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Iceland trialled a four-day working week and it was an 'overwhelming success'

Many of the Icelandic workers said a 4-day week improved family relations
Many of the Icelandic workers said a 4-day week improved family relations   -   Copyright  John Thomas / Unsplash
By Tom Bateman

Trials of a shorter, four-day working week in Iceland made workers less stressed and reduced the risk of burnout, with no negative effect on productivity or service provision.

Among the workplaces involved in the trials, productivity and service provision either stayed the same or even improved, a new report on the trials published on July 4 said.

The trials carried out in 2015 and 2017 included 2,500 public sector workers, accounting for over 1 per cent of Iceland’s entire working population.

The workers involved moved from working 40 hours a week to 35 or 36 hours a week while their pay remained the same.

The trials have already led to changes.

In 2021, 86 per cent of Icelandic workers were either working shorter weeks or had contracts enabling them to reduce their hours.

"The overarching picture that emerges is that the Icelandic trials strongly challenge the idea that a reduction in working hours will lower service provision," the report said.

Work less, play more

Researchers from Iceland's Association for Sustainable Democracy (Alda) and UK think tank Autonomy analysed the results from the trials, which were initiated by the Icelandic government and Reykjavik City Council after campaigning by trade unions.

They found that workers taking part in the trials reported a "powerful positive effect on work-life balance".

These included having more time to spend with their children or pursuing hobbies.

Men in heterosexual relationships were also more likely to take on household chores, the researchers found.

Einar H. Reynis / Unsplash
Icelanders still face longer working hours than their other Nordic neighbours, the report saidEinar H. Reynis / Unsplash

“This study shows that the world’s largest ever trial of a shorter working week in the public sector was by all measures an overwhelming success," said Will Stronge, Director of Research at Autonomy.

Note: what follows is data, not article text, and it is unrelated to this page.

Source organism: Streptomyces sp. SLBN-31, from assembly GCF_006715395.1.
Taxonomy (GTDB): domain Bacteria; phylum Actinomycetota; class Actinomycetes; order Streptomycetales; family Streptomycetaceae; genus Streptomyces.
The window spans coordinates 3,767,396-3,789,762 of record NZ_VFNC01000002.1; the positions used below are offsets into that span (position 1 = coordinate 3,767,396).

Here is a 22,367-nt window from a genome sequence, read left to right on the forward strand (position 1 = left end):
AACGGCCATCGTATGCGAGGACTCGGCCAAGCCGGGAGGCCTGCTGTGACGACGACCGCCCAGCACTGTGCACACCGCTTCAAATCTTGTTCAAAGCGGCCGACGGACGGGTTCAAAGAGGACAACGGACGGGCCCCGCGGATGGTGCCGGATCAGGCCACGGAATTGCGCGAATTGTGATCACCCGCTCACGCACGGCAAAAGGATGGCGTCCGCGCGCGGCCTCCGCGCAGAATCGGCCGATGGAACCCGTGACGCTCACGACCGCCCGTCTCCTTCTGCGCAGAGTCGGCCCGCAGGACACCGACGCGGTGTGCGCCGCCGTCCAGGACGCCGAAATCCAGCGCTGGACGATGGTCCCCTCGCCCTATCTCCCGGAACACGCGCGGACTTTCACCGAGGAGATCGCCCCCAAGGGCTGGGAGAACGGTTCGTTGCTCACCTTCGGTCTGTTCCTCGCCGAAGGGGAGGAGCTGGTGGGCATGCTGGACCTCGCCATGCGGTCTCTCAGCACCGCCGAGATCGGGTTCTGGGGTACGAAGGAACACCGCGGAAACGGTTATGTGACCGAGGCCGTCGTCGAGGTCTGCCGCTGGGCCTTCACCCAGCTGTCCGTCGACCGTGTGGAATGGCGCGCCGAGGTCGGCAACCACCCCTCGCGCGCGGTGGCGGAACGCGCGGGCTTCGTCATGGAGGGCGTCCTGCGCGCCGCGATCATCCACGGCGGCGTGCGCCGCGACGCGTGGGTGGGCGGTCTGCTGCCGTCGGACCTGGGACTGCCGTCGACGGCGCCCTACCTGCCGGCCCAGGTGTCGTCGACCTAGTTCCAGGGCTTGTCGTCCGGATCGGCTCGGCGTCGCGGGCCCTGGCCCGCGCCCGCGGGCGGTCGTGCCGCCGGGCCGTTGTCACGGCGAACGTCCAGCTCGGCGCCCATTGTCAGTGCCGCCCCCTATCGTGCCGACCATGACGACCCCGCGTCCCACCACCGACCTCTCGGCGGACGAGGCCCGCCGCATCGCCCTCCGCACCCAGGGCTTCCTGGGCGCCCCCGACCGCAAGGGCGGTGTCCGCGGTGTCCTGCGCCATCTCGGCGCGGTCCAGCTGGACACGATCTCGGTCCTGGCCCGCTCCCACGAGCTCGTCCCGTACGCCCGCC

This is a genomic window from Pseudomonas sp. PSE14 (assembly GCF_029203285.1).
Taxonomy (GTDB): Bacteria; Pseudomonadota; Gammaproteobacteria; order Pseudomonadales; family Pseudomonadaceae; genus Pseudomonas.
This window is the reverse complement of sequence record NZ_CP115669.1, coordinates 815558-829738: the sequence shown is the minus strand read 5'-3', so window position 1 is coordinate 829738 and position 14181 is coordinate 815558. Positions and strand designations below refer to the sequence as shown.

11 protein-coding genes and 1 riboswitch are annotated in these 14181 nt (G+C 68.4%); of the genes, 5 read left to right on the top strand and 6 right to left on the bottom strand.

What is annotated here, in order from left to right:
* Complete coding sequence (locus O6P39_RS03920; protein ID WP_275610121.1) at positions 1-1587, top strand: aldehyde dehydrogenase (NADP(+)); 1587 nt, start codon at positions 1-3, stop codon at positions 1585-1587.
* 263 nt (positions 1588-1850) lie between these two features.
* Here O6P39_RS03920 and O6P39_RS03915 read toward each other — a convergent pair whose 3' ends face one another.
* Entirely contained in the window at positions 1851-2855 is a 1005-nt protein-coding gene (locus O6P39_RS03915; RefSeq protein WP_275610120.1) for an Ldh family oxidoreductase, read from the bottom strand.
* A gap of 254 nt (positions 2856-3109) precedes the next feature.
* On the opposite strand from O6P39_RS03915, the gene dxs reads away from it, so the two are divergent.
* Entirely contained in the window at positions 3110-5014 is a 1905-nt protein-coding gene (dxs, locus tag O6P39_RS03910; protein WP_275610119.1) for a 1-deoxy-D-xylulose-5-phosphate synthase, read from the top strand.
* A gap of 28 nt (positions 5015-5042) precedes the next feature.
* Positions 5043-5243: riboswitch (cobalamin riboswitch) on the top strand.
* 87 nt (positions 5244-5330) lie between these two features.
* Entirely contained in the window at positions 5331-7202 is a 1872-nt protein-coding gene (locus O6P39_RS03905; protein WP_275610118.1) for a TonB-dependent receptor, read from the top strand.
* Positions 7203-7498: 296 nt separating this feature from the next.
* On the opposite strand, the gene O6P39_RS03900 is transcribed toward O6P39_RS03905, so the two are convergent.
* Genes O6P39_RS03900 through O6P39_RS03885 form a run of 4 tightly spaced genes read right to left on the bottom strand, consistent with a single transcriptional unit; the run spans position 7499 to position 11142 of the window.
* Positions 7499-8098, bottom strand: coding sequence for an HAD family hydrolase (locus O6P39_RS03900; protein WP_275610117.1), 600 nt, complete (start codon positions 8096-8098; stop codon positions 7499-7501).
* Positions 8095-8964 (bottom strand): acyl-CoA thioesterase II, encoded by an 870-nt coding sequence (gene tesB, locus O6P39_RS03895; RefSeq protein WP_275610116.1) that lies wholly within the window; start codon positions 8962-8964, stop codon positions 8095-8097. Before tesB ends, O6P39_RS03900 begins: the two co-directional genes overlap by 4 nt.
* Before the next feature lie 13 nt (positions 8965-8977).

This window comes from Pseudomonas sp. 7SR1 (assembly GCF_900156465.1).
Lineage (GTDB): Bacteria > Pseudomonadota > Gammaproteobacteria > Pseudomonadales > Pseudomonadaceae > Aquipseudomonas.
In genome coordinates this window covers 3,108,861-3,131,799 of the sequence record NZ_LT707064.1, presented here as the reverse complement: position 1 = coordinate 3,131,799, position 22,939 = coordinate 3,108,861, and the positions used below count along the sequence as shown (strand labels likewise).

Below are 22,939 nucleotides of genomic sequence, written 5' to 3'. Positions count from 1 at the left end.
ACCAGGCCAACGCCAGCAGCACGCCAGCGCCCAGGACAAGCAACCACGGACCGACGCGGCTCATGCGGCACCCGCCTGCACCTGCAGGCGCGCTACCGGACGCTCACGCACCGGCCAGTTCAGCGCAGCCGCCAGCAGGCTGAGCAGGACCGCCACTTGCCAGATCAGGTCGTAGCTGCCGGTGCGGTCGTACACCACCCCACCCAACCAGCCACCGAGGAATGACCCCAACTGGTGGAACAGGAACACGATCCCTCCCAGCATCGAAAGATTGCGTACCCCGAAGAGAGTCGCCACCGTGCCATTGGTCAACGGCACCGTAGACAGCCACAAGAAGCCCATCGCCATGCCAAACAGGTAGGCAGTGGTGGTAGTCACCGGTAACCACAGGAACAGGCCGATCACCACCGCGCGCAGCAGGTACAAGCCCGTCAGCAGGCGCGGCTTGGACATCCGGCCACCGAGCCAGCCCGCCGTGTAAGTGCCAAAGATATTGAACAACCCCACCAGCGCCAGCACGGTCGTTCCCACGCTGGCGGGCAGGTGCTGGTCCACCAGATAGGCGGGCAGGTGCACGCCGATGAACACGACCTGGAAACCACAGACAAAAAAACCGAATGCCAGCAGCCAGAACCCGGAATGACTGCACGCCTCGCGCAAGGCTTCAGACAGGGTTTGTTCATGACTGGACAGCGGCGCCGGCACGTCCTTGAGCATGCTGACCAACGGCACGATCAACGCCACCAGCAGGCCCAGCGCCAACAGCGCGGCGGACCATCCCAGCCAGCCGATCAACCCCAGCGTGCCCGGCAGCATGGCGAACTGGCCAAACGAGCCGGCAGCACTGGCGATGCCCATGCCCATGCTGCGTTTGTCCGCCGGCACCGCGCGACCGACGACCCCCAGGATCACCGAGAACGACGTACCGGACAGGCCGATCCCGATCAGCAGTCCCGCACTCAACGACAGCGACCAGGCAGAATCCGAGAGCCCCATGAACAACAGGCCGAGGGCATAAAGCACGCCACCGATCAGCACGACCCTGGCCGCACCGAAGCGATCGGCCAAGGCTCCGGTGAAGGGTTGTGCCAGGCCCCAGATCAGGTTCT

"It shows that the public sector is ripe for being a pioneer of shorter working weeks – and lessons can be learned for other governments".

Trials led to real change

The trials' success led to changes in working hours for many in Iceland. Following their conclusion, Icelandic trade unions renegotiated contracts, leading to a reduction in working hours for tens of thousands of workers.

In total, roughly 86 per cent of the country's workforce has either moved to a shorter working week or now has the right to request shorter hours, the report said.

“The Icelandic shorter working week journey tells us that not only is it possible to work less in modern times, but that progressive change is possible too," Alda researcher Guðmundur D. Haraldsson said.

“Our roadmap to a shorter working week in the public sector should be of interest to anyone who wishes to see working hours reduced," he added.

In May, UK-based campaigners claimed that shorter working hours could also help cut CO2 emissions.

A report by the 4 Day Week campaign found that shifting to a four-day working week without loss of pay could shrink the UK’s carbon footprint by 127 million tonnes per year by 2025, a reduction of 21.3 per cent.